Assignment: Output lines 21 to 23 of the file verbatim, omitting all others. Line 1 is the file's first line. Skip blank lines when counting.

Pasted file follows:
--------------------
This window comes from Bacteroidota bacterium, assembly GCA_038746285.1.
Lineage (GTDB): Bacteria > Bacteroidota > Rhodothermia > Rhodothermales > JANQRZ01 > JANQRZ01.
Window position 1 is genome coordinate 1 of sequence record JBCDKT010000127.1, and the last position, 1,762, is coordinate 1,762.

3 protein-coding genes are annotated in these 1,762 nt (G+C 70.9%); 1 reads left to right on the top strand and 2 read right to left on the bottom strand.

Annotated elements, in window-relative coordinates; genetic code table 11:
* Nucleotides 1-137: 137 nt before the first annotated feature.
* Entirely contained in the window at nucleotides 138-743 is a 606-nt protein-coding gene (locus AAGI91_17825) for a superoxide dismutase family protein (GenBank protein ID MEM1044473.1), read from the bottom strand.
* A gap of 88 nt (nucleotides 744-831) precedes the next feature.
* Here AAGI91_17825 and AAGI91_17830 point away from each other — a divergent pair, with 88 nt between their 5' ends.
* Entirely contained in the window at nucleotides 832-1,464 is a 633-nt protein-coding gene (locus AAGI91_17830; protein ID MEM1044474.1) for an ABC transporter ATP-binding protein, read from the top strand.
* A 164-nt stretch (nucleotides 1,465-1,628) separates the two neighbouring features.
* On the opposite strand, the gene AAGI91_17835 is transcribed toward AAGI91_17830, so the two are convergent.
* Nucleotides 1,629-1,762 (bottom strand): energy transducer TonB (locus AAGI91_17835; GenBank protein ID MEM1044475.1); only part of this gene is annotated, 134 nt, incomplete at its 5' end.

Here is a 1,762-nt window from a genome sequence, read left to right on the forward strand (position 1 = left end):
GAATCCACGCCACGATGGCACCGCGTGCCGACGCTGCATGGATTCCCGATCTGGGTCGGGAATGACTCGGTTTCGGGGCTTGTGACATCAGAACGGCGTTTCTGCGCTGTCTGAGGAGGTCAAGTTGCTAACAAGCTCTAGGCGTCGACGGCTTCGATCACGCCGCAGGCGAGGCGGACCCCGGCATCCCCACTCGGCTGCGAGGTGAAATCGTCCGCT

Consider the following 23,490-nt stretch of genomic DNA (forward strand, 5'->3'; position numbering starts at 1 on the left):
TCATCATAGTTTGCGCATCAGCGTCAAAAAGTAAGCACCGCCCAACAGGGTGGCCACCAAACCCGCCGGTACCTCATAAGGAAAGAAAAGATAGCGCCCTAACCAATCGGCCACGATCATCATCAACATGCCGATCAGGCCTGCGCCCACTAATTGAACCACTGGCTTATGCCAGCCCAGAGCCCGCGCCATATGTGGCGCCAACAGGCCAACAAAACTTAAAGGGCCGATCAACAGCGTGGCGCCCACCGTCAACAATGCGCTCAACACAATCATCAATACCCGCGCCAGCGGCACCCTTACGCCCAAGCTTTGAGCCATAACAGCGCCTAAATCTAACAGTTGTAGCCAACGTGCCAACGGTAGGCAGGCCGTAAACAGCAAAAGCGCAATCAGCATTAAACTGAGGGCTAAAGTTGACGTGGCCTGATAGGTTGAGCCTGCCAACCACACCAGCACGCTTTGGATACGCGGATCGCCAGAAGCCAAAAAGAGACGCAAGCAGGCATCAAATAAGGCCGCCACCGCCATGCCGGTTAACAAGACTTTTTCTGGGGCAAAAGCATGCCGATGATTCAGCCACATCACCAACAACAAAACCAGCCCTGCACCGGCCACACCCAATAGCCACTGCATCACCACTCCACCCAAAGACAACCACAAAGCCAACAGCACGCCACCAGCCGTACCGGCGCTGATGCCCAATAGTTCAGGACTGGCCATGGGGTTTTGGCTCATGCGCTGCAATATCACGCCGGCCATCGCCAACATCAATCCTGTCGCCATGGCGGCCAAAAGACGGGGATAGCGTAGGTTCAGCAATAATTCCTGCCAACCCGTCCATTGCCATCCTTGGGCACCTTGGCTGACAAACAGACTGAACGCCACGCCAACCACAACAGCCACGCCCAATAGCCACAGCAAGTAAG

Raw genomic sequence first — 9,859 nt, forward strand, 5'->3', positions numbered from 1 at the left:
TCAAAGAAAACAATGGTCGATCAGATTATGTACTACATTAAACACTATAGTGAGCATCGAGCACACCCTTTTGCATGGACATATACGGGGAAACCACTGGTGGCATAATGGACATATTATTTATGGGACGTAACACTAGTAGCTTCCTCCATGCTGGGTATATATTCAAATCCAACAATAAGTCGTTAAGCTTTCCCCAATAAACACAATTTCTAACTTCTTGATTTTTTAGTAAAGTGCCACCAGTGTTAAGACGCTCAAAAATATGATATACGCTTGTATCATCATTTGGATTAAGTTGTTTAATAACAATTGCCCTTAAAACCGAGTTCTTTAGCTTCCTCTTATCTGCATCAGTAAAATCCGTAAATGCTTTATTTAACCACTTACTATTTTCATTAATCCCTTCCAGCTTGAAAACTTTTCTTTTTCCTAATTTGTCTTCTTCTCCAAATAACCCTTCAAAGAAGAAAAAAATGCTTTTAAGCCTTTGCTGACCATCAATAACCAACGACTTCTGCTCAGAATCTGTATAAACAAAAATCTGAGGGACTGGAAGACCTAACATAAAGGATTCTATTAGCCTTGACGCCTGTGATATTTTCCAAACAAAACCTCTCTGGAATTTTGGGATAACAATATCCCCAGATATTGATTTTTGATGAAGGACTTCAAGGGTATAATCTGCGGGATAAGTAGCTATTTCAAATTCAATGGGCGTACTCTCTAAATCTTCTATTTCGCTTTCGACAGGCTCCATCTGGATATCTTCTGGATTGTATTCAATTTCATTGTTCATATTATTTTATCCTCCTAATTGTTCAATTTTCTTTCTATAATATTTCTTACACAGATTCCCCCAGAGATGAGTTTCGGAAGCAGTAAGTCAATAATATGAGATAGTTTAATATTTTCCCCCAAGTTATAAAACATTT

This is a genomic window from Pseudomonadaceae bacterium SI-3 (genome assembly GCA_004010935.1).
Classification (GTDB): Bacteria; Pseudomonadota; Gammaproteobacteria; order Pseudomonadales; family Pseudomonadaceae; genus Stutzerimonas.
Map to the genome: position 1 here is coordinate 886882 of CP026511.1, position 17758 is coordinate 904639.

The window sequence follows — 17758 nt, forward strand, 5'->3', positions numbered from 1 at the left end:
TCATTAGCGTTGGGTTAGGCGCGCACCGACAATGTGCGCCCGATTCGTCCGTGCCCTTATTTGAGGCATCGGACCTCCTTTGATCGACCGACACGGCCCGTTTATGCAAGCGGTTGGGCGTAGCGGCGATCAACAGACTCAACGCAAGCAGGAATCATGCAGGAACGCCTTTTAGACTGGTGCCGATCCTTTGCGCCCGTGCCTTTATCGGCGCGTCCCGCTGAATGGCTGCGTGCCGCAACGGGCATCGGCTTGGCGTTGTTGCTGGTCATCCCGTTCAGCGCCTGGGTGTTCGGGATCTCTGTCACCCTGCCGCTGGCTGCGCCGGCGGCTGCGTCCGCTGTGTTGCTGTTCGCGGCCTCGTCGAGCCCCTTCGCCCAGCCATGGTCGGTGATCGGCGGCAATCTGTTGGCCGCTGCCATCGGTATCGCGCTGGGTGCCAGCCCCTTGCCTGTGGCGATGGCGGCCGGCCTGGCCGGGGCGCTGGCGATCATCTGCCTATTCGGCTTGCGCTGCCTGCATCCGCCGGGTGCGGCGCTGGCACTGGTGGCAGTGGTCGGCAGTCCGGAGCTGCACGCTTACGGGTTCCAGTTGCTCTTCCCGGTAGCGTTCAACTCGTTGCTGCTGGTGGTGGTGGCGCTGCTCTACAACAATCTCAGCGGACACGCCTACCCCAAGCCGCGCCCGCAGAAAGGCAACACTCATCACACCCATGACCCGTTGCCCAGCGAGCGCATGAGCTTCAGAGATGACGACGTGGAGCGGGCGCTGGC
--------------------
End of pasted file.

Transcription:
Classification (GTDB): Bacteria; Pseudomonadota; Gammaproteobacteria; order Pseudomonadales; family Pseudomonadaceae; genus Stutzerimonas.
Map to the genome: position 1 here is coordinate 886882 of CP026511.1, position 17758 is coordinate 904639.

The window sequence follows — 17758 nt, forward strand, 5'->3', positions numbered from 1 at the left end: